Merely by way of example, one of the servers 815 might be a data server, a web server, a cloud computing device(s), or the like, as described above. The data server might include (or be in communication with) a web server, which can be used, merely by way of example, to process requests for web pages or other electronic documents from user computers 805. The web server can also run a variety of server applications, including HTTP servers, FTP servers, CGI servers, database servers, Java servers, and the like. In some embodiments of the invention, the web server may be configured to serve web pages that can be operated within a web browser on one or more of the user computers 805 to perform methods of the invention.

The server computers 815, in some embodiments, might include one or more application servers, which can be configured with one or more applications accessible by a client running on one or more of the client computers 805 and/or other servers 815. Merely by way of example, the server(s) 815 can be one or more general purpose computers capable of executing programs or scripts in response to the user computers 805 and/or other servers 815, including, without limitation, web applications (which might, in some cases, be configured to perform methods provided by various embodiments). Merely by way of example, a web application can be implemented as one or more scripts or programs written in any suitable programming language, such as Java™, C, C#™ or C++, and/or any scripting language, such as Perl, Python, or TCL, as well as combinations of any programming and/or scripting languages. The application server(s) can also include database servers, including, without limitation, those commercially available from Oracle™, Microsoft™, Sybase™ IBM™, and the like, which can process requests from clients (including, depending on the configuration, dedicated database clients, API clients, web browsers, etc.) running on a user computer, user device, or customer device 805 and/or another server 815. In some embodiments, an application server can perform one or more of the processes for implementing Internet of Things functionality, and, in particular embodiments, to methods, systems, apparatus, and computer software for implementing Internet of Things (“IoT”) self-organizing network functionality, or the like, as described in detail above. Data provided by an application server may be formatted as one or more web pages (comprising HTML, JavaScript, etc., for example) and/or may be forwarded to a user computer 805 via a web server (as described above, for example). Similarly, a web server might receive web page requests and/or input data from a user computer 805 and/or forward the web page requests and/or input data to an application server. In some cases, a web server may be integrated with an application server.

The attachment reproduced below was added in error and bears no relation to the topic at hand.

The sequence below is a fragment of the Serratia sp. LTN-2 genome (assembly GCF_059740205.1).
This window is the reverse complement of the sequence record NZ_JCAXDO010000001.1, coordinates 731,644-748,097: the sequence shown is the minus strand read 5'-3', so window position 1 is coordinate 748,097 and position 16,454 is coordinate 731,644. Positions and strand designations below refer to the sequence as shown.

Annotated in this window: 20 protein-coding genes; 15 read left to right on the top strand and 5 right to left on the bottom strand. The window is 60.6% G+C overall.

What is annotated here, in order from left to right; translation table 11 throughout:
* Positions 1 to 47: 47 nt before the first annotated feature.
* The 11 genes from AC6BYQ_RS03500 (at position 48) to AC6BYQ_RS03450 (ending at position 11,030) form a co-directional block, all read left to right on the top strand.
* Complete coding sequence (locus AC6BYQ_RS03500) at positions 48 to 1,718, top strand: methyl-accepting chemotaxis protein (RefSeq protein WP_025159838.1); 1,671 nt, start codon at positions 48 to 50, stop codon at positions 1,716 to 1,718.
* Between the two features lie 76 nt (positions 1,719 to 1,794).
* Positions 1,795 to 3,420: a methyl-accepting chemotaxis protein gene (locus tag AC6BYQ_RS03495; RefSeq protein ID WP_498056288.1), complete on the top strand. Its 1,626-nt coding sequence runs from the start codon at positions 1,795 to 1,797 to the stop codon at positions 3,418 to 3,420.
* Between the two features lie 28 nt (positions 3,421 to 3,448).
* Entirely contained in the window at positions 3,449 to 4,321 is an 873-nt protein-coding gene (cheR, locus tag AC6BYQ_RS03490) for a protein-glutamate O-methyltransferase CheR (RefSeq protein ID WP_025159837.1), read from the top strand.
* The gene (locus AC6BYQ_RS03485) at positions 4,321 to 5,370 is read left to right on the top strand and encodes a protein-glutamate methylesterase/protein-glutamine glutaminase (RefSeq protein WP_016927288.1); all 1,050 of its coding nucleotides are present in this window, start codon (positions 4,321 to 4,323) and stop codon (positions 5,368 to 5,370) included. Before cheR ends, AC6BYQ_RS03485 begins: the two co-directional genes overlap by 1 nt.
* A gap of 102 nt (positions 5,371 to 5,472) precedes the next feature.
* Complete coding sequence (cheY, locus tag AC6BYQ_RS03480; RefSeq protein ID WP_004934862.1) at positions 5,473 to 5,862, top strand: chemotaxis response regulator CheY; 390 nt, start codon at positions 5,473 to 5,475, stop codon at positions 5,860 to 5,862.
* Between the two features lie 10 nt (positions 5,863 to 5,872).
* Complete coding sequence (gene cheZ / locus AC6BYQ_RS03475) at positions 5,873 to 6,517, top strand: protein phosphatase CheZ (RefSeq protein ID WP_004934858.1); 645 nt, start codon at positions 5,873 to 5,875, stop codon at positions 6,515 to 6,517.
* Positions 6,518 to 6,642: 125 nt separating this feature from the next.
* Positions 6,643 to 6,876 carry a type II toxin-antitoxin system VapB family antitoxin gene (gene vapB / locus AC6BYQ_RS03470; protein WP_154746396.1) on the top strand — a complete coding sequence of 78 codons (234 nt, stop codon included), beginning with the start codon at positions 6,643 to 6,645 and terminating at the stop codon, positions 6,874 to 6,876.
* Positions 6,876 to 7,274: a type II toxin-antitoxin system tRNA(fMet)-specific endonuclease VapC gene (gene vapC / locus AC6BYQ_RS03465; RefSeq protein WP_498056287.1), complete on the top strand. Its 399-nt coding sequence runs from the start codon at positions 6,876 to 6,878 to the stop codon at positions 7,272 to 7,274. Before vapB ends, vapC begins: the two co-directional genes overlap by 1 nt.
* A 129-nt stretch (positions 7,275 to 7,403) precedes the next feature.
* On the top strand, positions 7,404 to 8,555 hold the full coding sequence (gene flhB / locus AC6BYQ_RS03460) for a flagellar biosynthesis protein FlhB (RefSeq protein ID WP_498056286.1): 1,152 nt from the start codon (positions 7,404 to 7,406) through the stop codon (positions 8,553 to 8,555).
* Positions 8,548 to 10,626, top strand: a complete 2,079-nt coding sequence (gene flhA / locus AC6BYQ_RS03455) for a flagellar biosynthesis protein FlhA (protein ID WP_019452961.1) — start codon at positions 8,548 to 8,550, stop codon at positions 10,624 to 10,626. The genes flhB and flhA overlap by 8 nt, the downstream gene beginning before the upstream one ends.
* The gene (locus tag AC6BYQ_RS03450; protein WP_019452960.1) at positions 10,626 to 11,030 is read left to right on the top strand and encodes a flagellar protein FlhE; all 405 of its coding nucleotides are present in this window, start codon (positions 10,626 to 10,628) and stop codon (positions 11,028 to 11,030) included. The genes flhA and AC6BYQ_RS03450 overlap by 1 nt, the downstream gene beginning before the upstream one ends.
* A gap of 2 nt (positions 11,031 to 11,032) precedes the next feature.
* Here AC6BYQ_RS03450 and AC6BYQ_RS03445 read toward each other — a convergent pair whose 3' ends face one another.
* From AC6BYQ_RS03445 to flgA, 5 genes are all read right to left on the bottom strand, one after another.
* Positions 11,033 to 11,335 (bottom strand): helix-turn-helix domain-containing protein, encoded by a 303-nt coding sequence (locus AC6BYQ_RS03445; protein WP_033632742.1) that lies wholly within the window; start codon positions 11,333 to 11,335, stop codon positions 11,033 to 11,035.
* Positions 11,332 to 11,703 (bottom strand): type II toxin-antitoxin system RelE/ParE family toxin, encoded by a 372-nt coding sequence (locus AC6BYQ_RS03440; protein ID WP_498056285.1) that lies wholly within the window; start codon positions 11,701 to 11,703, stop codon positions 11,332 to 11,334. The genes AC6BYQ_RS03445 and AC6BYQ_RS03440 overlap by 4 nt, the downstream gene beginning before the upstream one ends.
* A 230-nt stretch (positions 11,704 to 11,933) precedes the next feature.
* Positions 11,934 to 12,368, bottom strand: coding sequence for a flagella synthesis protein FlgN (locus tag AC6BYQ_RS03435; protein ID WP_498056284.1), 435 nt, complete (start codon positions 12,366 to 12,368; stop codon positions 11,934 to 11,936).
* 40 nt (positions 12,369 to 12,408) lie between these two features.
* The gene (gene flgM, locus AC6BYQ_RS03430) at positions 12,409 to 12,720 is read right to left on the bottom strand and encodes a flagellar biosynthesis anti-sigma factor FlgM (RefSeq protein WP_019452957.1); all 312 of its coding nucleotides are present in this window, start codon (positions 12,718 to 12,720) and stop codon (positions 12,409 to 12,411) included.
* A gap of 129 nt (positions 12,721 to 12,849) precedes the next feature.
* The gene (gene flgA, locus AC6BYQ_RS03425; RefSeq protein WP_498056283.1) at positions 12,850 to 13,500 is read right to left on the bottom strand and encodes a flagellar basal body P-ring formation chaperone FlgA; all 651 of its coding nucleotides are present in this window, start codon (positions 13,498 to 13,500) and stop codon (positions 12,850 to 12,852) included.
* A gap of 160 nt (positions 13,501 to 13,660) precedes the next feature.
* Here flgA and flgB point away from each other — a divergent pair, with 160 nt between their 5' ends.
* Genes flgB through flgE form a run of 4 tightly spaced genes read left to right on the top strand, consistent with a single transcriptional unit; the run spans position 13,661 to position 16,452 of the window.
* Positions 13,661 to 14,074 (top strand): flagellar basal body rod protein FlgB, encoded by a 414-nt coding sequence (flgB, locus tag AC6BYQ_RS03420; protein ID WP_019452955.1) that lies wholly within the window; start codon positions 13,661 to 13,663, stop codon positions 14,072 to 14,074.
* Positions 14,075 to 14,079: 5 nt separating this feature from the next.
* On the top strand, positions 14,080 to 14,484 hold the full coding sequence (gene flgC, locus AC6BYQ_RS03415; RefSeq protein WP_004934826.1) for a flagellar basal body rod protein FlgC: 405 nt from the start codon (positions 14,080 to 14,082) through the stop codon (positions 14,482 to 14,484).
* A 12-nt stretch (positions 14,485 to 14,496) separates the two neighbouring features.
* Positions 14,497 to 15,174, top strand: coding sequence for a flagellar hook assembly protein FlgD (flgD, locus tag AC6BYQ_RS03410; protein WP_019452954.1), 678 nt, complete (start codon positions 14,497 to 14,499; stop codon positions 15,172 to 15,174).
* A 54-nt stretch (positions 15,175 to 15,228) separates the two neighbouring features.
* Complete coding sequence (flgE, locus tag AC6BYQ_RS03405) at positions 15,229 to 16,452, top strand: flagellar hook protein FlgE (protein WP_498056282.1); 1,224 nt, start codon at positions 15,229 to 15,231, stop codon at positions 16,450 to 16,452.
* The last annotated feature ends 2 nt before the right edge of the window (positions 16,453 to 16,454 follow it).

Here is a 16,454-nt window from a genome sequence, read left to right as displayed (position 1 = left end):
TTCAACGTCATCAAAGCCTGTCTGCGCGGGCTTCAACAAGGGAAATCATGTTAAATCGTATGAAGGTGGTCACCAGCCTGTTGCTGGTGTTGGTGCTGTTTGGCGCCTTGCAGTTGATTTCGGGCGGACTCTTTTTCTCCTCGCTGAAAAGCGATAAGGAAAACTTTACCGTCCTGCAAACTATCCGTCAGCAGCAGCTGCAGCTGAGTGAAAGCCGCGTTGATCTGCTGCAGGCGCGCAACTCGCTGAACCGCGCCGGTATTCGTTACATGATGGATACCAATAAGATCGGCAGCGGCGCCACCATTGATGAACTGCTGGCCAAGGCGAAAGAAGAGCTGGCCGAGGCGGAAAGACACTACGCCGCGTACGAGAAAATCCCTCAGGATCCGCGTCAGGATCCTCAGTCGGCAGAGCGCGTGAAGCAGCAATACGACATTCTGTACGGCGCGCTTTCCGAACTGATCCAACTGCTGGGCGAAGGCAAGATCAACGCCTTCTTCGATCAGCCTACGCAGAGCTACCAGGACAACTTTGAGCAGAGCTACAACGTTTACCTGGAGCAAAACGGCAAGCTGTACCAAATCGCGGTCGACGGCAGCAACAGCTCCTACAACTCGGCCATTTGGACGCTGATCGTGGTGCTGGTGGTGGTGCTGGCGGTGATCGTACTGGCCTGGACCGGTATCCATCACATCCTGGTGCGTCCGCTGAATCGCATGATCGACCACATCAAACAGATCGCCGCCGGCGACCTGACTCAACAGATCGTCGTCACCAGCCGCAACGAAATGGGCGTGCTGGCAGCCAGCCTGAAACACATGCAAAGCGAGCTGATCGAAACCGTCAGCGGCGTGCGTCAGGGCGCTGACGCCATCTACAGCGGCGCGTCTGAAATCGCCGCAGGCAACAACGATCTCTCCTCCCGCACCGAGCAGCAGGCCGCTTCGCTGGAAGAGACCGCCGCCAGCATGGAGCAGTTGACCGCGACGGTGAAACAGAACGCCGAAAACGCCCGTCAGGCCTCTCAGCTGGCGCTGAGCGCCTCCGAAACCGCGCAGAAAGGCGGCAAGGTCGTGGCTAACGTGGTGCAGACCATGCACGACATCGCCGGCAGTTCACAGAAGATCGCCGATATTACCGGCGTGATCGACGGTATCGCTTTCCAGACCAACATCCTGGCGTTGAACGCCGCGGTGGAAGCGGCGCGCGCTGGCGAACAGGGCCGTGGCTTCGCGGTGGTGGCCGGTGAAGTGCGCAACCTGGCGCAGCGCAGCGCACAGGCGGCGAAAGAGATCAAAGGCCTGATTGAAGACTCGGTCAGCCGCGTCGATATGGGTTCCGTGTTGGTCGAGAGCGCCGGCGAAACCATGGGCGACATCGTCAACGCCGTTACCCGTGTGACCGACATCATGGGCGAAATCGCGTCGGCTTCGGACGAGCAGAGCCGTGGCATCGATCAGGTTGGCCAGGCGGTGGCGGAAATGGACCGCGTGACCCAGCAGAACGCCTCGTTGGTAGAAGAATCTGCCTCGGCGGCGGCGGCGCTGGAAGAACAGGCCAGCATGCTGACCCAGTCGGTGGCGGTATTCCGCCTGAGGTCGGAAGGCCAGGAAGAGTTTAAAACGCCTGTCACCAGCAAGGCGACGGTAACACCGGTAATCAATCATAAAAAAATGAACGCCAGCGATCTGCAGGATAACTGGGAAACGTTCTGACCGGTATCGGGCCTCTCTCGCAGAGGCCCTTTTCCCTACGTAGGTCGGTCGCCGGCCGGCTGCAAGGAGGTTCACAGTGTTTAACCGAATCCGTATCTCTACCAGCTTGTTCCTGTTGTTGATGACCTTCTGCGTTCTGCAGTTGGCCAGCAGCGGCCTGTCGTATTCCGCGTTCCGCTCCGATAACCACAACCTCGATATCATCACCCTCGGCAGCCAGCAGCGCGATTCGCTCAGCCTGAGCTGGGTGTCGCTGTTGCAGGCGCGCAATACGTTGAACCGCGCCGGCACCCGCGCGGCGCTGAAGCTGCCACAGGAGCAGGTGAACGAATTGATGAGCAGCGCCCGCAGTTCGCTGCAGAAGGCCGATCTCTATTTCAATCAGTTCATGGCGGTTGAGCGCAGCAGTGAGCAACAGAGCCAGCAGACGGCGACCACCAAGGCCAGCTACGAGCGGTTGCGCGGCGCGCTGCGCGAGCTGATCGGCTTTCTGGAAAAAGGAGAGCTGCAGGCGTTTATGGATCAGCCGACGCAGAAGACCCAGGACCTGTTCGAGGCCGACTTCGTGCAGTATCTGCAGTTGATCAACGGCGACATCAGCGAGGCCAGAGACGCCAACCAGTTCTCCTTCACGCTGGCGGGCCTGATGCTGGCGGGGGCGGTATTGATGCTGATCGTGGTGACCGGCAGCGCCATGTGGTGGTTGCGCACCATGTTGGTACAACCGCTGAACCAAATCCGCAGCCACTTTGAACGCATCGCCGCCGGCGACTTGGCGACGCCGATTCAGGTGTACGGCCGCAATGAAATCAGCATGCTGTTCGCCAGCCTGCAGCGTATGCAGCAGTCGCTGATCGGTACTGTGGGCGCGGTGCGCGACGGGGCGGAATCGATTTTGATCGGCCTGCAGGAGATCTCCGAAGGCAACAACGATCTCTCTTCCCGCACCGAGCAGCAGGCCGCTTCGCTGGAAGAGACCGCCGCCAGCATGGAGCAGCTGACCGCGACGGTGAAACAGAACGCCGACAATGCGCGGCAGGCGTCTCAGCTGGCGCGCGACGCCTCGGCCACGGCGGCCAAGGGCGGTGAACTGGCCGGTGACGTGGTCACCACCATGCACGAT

In accordance with further embodiments, one or more servers 815 can function as a file server and/or can include one or more of the files (e.g., application code, data files, etc.) necessary to implement various disclosed methods, incorporated by an application running on a user computer 805 and/or another server 815. Alternatively, as those skilled in the art will appreciate, a file server can include all necessary files, allowing such an application to be invoked remotely by a user computer, user device, or customer device 805 and/or server 815.

It should be noted that the functions described with respect to various servers herein (e.g., application server, database server, web server, file server, etc.) can be performed by a single server and/or a plurality of specialized servers, depending on implementation-specific needs and parameters.

In certain embodiments, the system can include one or more databases 820 a-820 n (collectively, “databases 820”). The location of each of the databases 820 is discretionary: merely by way of example, a database 820 a might reside on a storage medium local to (and/or resident in) a server 815 a (and/or a user computer, user device, or customer device 805). Alternatively, a database 820 n can be remote from any or all of the computers 805, 815, so long as it can be in communication (e.g., via the network 810) with one or more of these. In a particular set of embodiments, a database 820 can reside in a storage-area network (“SAN”) familiar to those skilled in the art. (Likewise, any necessary files for performing the functions attributed to the computers 805, 815 can be stored locally on the respective computer and/or remotely, as appropriate.) In one set of embodiments, the database 820 can be a relational database, such as an Oracle database, that is adapted to store, update, and retrieve data in response to SQL-formatted commands. The database might be controlled and/or maintained by a database server, as described above, for example.

With reference to FIG. 8, according to some embodiments, system 800 might further comprise a first IoT-capable device 825 (similar to first IoT-capable device 105 and 305 of FIGS. 1-3, or the like), one or more sensors 830 a-830 n disposed in the first IoT-capable device 825 (similar to sensors 110 a-110 n, 120 a-120 n, and 235-280 of FIGS. 1 and 2, or the like), one or more second IoT-capable devices 835 a-835 n (similar to second IoT-capable devices 115, 115 a-115 n, and 315 a-315 h of FIGS. 1-3, or the like), one or more sensors 840 a-840 n respectively disposed in the second IoT-capable devices 835 a-835 n (similar to sensors 110 a-110 n, 120 a-120 n, and 235-280 of FIGS. 1 and 2, or the like), one or more third IoT-capable devices 845 a-845 n (similar to third IoT-capable devices 125 a-125 n of FIGS. 1 and 2, or the like), and self-organizing network 850 that comprises the first IoT-capable device 825, the one or more second IoT-capable devices 835 a-835 n, and the one or more third IoT-capable devices 845 a-845 n. System 800 might further comprise a computing system 855 (similar to computing system 130 a, 130 b, 130 c, 330, and 430 of FIGS. 1-4, or the like).